Particularly when you are in Opposition it would be very, very hard to do your job without the Parliamentary Library. So I would really like to thank the library staff for all their hard work over the years.

In conclusion

In conclusion I would just like to say that my view is that humanity faces some really big challenges in the decades ahead, particularly around sustainability and climate change, and around inequality and poverty, but also around democracy. I think that democracy faces some big challenges globally, actually. But we also have huge opportunities.

The world is finite—that is true—but human creativity is infinite. Human generosity is infinite. Human courage is infinite. So we have access to some fantastic resources.

As well as facing these big challenges and problems we have inherited from the past, we have also inherited lots of great things from the past, and we have the opportunity to really create a world of abundance for everyone and for all of us living within the finite limits of the natural world.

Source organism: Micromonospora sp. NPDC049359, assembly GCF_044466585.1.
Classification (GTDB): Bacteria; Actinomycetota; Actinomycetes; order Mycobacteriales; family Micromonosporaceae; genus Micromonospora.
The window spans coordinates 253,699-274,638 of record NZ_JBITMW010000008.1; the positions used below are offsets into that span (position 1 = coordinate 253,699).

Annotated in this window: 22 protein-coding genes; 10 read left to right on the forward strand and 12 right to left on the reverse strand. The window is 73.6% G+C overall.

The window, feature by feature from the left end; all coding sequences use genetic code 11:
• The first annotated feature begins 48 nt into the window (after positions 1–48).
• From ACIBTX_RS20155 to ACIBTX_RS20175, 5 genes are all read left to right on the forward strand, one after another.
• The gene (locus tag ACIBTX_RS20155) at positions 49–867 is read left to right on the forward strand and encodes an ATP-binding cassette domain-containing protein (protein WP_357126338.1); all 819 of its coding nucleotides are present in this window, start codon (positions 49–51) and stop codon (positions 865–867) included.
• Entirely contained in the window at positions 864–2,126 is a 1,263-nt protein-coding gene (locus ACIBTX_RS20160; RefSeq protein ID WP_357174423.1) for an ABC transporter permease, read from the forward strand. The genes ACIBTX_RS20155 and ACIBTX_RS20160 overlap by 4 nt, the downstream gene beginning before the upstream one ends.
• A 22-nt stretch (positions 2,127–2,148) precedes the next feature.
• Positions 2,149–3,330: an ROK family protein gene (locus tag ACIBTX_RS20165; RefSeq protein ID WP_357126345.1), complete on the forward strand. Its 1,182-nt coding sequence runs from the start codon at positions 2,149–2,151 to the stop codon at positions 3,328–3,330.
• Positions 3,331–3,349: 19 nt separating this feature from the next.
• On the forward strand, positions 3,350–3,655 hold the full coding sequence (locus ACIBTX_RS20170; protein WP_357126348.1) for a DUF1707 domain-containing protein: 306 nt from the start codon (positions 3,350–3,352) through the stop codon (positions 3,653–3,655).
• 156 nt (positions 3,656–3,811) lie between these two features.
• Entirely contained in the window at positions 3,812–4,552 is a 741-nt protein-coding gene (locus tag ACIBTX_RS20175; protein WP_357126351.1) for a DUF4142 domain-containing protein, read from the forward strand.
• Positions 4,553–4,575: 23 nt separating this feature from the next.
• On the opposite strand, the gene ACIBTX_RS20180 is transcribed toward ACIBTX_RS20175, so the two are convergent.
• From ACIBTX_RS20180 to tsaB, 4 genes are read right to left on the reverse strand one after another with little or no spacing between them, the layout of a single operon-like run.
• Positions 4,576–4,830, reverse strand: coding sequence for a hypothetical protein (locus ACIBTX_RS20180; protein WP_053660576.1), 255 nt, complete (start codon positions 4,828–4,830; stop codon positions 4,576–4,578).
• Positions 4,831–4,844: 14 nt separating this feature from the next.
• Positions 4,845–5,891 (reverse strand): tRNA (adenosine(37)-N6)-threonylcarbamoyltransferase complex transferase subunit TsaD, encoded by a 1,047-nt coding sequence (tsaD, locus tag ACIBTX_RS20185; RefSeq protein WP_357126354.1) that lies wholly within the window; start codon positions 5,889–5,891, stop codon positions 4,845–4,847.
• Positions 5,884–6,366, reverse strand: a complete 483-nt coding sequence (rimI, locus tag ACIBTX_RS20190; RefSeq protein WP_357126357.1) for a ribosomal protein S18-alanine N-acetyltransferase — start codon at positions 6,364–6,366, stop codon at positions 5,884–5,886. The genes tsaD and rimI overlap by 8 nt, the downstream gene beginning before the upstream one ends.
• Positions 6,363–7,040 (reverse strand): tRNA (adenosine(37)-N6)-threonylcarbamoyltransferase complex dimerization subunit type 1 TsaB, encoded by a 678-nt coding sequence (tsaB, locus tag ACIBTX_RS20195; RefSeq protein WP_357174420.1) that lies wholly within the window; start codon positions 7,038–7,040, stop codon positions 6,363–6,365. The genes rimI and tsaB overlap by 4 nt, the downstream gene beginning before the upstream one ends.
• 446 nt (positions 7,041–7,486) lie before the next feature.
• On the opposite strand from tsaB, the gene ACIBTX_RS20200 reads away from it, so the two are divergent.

I think that it is an opportunity that we really should grasp with both our hands, because our children deserve nothing less.

Finally, I would like to dedicate my time here to the people who stand up for a better world regardless of the cost. We are all entitled to be agitators, as Justice Murphy said, and we should exercise that entitlement frequently, and I intend to do so. Kia kaha.


Members’ bills

Three new Members’ bills were drawn today.

Carmel Sepuloni’s Social Security (Pathway to Work) Amendment Bill

This bill removes the disincentives to engage in part-time work by lifting the threshold of how much persons can earn before their benefit is reduced by abatement rates.

Dr Russel Norman’s Climate Change (Divestment from Fossil Fuels) Bill

This Bill will direct public fund managers to divest from companies directly involved in the exploration, mining, and production of fossil fuels